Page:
Plasma-Induced Graft Polymerization of Grafted Nanofilms onto Inorganic Surfaces

Tech ID: 20138 / UC Case 2006-661-0


Polymer thin films have been used for surface engineering of inorganic and organic substrate surfaces to enhance substrate chemical selectivity and modify surface topology in such areas as biotechnology, tribology, chromatography, chemical sensors and separation technology. Thin polymer films which are applied via traditional spin-coating or surface adsorption have low thermal and chemical stability which can lead to film dewetting and surface degradation.Covalently bonded polymer films can be formed by graft polymerizing a suitable monomer onto substrate surfaces via the use of free-radical initiators, cationic/anionic initiators, or by using a combination of a catalyst and initiators for controlled graft polymerization. Yet each of these techniques relies on the presence of initiator sites which must be first covalently grafted to the surface by techniques such as silylation, self assembly, or functionalized molecules that act as anchoring sites for monomer grafting. It is noted that in the case of inorganic oxide surfaces, the surface density of initiation sites is limited by the intrinsic availability of native surface hydroxyl groups which typically serve for attaching the active anchoring species to the substrate. Alternative methods of graft polymerization that are based on surface activation via low pressure plasma surface activation have also been developed. However, such approaches are expensive, impractical for large-scale applications and are also difficult to control.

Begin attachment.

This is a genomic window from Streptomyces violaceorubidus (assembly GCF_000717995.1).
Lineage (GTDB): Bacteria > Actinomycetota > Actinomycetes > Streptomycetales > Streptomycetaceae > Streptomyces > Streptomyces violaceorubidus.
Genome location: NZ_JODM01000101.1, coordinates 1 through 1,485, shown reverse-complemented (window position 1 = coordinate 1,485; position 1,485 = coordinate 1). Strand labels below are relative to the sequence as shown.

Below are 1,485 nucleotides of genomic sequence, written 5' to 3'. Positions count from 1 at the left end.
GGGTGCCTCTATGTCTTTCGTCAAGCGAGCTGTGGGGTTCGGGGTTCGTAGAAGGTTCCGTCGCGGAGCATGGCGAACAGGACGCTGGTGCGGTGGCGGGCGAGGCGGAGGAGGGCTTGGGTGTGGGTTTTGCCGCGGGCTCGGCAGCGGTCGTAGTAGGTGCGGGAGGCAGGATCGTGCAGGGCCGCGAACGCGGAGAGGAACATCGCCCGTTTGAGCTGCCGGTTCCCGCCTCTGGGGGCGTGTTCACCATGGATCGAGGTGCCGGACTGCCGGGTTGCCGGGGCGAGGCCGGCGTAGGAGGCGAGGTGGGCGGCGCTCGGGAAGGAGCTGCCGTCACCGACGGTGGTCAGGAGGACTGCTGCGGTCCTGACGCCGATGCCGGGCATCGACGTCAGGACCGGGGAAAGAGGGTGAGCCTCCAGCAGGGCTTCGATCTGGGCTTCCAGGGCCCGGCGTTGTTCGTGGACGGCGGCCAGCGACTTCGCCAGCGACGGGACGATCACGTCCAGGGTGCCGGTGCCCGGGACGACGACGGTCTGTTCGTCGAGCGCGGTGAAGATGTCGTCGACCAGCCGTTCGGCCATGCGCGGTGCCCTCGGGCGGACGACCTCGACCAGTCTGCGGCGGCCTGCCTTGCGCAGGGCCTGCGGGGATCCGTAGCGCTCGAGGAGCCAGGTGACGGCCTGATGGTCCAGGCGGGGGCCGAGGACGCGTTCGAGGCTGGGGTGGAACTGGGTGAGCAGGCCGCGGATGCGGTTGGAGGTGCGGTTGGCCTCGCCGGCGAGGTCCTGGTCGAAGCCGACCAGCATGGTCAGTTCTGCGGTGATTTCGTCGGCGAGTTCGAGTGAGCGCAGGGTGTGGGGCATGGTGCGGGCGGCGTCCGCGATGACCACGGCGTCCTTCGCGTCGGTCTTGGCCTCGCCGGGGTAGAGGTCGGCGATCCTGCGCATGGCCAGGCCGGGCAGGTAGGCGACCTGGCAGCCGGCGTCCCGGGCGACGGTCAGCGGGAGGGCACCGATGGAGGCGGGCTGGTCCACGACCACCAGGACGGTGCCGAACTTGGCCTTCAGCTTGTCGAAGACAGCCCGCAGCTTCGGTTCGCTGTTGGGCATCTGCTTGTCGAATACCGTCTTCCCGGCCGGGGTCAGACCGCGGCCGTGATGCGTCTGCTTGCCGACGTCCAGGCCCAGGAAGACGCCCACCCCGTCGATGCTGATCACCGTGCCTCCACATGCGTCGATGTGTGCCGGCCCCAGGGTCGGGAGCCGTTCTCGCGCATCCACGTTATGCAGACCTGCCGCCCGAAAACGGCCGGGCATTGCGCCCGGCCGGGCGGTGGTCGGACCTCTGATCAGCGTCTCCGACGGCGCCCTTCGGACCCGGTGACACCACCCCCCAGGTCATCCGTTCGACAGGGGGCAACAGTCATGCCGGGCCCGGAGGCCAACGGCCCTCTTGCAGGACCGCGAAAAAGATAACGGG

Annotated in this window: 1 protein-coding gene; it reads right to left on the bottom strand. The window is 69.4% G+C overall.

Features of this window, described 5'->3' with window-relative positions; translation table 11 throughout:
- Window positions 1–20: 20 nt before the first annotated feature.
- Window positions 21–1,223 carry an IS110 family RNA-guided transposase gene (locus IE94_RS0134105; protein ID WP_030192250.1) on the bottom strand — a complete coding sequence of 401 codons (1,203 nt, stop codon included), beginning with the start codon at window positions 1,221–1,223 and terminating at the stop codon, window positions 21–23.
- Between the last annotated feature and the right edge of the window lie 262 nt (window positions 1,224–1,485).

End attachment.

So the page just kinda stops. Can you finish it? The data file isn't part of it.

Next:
UCLA researchers have developed a novel process for surface modification of a broad range of inorganic surfaces via atmospheric plasma-induced graft polymerization. The process utilizes atmospheric gas plasma for surface activation with subsequent graft polymerization of the desired vinyl monomers. The presence of the grafted polymer chains on the substrate was confirmed by infrared spectroscopy. Additionally, surface topology and surface feature uniformity was evaluated by Atomic Force Microscopy (AFM).


  • Membrane surface structuring for various separation tasks
  • Sorption resins
  • Chemical sensors
  • Adhesion enhancement
  • Lubrication
  • Water repulsion
  • Non-stick, staining surfaces
  • Conductive Nanomaterials


  • The current approach demonstrates that direct surface activation by atmospheric plasma is possible.
  • Inorganic oxide surfaces can be directly treated via this method.
  • Surface density of grafted polymer chains can be controlled.
  • UV irradiation is not required.
  • The limitations of low pressure plasma surface activation are avoided.

Patent Status

Country Type Number Dated Case
United States Of America Issued Patent 9,144,824 09/29/2015 2006-661


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  • Cohen, Yoram

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